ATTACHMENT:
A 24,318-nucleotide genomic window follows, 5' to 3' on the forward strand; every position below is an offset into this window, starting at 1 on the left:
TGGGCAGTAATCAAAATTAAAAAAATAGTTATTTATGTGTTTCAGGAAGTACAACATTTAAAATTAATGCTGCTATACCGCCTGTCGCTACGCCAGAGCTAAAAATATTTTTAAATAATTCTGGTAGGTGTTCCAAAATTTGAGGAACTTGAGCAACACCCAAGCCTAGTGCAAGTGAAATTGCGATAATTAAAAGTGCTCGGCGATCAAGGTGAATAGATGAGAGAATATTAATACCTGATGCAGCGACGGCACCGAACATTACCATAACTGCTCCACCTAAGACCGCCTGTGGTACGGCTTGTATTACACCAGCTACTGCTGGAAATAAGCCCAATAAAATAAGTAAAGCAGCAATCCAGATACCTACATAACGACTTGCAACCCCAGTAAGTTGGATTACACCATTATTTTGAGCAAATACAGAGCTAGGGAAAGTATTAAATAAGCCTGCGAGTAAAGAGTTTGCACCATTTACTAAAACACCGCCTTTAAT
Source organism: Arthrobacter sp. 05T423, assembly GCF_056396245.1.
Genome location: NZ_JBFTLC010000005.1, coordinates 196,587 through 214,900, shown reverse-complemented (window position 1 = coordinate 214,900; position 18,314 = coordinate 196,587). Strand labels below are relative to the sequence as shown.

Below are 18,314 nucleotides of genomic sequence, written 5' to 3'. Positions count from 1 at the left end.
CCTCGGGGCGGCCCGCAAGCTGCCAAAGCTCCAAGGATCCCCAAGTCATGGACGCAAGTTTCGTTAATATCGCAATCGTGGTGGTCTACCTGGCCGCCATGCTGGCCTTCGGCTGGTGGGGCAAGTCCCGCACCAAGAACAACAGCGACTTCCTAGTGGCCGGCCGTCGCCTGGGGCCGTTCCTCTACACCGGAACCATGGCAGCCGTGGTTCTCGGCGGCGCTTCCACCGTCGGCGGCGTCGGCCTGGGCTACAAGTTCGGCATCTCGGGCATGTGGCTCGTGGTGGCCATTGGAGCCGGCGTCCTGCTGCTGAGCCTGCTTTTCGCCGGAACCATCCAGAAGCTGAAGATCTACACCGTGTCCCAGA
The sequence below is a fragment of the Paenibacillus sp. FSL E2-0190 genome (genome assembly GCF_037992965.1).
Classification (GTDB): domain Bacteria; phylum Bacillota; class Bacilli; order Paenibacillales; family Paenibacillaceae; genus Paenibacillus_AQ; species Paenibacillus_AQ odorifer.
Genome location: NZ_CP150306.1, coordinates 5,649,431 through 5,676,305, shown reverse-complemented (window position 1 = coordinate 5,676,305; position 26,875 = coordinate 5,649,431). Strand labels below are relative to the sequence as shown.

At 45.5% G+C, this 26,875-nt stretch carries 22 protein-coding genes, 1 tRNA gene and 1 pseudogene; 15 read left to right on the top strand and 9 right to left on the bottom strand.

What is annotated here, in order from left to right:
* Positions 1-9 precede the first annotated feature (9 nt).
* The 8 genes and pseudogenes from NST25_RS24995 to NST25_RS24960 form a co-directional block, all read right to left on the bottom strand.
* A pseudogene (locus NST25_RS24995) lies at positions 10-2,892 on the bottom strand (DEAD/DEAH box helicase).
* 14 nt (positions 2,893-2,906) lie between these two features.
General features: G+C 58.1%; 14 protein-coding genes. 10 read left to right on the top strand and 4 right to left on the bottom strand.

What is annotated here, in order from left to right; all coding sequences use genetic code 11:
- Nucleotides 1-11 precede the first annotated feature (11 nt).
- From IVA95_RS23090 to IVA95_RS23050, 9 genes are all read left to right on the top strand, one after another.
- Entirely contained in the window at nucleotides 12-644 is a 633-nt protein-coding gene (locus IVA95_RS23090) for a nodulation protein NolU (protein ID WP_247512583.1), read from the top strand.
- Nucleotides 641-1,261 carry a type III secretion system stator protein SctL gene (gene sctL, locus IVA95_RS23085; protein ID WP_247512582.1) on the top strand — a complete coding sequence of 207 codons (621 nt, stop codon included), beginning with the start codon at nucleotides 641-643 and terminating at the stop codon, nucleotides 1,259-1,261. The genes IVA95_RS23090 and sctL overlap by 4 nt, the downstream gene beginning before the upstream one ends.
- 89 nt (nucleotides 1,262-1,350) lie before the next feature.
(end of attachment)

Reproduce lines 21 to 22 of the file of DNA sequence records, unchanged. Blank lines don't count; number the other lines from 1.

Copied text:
- Nucleotides 641-1,261 carry a type III secretion system stator protein SctL gene (gene sctL, locus IVA95_RS23085; protein ID WP_247512582.1) on the top strand — a complete coding sequence of 207 codons (621 nt, stop codon included), beginning with the start codon at nucleotides 641-643 and terminating at the stop codon, nucleotides 1,259-1,261. The genes IVA95_RS23090 and sctL overlap by 4 nt, the downstream gene beginning before the upstream one ends.
- 89 nt (nucleotides 1,262-1,350) lie before the next feature.